(Grav"ic) a. Pertaining to, or causing, gravitation; as, gravic forces; gravic attraction. [R.]
(Grav"id) a. [L. gravidus, fr. gravis heavy, loaded. See Grave, a.] Being with child; heavy
with young; pregnant; fruitful; as, a gravid uterus; gravid piety. " His gravid associate." Sir T. Herbert.
(Grav"i*da"ted) a. [L. gravidatus, p. p. of gravidare to load, impregnate. See Gravid.]
Made pregnant; big. [Obs.] Barrow.
(Grav"i*da"tion) n. Gravidity. [Obs.]
(Gra*vid"i*ty) n. [L. graviditas.] The state of being gravidated; pregnancy. [R.]
(Grav"i*grade) a. [L. gravis heavy + gradus step.] (Zoöl.) Slow-paced. n. One of the
(Gra*vim"e*ter) n. [L. gravis heavy + -meter: cf. F. gravimètre.] (Physics) An instrument for
ascertaining the specific gravity of bodies.
Gravimetric analysis (Chem.), analysis in which the amounts of the constituents are determined by
weight; in distinction from volumetric analysis.
(Grav"i*met"ric) a. (Chem.) Of or pertaining to measurement by weight; measured by weight.
Graving dock. (Naut.) See under Dock.
(Grav"ing) n. [From Grave to clean.] The act of cleaning a ship's bottom.
(Grav"ing), n. [From Grave to dig.]
1. The act or art of carving figures in hard substances, esp. by incision or in intaglio.
2. That which is graved or carved. [R.]
Skillful to . . . grave any manner of graving.2 Chron. ii. 14.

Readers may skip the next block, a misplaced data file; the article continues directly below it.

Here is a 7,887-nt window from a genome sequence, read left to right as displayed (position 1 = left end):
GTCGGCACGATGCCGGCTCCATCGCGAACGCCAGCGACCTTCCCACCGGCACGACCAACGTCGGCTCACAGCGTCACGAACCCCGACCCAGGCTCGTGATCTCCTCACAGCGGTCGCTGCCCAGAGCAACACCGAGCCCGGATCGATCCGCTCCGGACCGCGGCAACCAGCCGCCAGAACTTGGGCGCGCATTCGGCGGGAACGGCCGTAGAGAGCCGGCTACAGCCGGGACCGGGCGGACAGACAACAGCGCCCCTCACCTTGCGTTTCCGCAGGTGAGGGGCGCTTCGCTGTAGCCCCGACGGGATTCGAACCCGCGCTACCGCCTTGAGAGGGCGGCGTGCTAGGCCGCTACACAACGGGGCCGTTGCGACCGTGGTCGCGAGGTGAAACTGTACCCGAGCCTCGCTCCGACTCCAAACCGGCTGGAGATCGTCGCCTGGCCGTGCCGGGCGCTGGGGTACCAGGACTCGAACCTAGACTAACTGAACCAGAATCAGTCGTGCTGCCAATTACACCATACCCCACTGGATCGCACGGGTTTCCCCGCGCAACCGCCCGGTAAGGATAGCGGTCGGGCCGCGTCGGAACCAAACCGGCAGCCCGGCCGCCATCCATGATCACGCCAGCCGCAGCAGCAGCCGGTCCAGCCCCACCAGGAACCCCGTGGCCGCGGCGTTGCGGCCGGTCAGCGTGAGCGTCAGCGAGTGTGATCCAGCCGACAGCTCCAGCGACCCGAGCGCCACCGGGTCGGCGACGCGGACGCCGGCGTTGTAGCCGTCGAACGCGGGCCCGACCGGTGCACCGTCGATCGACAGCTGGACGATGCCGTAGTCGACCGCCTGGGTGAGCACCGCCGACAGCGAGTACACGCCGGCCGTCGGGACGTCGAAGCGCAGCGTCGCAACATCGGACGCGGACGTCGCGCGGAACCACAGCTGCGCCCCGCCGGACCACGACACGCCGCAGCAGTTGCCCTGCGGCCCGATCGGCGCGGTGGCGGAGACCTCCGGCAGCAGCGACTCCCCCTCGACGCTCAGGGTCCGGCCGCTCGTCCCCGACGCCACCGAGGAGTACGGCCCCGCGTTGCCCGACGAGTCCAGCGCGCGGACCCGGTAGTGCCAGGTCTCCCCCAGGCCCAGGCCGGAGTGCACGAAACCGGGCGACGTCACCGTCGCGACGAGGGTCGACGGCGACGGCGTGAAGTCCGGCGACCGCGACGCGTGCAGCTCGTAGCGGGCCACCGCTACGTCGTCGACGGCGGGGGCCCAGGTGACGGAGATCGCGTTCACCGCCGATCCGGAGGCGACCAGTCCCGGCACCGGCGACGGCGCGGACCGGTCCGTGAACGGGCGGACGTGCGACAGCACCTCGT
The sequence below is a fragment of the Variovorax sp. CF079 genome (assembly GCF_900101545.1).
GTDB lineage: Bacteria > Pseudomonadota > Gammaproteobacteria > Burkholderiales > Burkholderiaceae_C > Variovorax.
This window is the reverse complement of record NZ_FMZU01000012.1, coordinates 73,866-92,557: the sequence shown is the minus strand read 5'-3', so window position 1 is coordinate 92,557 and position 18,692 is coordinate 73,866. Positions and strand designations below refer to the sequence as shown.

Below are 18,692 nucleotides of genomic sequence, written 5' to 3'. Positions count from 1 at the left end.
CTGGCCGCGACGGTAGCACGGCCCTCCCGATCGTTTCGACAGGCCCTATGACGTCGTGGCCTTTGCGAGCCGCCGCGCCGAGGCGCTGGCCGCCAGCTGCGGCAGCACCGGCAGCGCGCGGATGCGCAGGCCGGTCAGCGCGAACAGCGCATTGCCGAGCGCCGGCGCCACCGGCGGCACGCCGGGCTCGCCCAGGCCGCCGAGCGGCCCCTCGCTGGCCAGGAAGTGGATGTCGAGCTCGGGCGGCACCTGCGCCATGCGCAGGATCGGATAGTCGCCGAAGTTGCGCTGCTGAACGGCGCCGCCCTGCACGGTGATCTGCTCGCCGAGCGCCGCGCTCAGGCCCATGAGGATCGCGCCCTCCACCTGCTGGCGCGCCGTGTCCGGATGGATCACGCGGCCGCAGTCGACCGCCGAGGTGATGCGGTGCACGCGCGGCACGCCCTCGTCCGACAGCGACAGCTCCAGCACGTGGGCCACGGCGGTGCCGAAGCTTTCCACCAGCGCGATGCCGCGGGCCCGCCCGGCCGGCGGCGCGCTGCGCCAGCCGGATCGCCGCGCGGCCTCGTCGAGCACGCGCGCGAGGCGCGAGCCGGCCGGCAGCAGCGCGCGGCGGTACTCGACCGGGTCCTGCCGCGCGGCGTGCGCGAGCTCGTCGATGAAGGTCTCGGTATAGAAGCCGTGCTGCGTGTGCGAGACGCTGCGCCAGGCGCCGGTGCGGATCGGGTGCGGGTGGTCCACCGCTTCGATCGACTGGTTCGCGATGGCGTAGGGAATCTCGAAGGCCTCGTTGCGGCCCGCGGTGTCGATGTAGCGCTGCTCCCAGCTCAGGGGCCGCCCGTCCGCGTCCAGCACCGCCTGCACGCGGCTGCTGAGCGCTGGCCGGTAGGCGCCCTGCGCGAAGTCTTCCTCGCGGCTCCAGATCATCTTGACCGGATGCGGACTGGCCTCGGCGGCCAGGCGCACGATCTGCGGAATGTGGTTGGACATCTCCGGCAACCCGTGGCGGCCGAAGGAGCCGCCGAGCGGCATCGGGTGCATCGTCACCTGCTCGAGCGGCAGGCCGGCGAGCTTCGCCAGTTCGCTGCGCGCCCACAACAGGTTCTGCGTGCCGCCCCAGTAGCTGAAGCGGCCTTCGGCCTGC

3. Impression, as upon the mind or heart.
New gravings upon their souls.Eikon Basilike
(Grav"i*tate) v. i. [imp. & p. p. Gravitated ; p. pr. & vb. n. Gravitating ] [Cf. F. graviter.
See Gravity.] To obey the law of gravitation; to exert a force Or pressure, or tend to move, under the
influence of gravitation; to tend in any direction or toward any object.
Why does this apple fall to the ground? Because all bodies gravitate toward each other.Sir W. Hamilton.
Politicians who naturally gravitate towards the stronger party.Macaulay.
(Grav"i*ta"tion) n. [Cf. F. gravitation. See Gravity.]
1. The act of gravitating.
2. (Pysics) That species of attraction or force by which all bodies or particles of matter in the universe
tend toward each other; called also attraction of gravitation, universal gravitation, and universal gravity.
See Attraction, and Weight.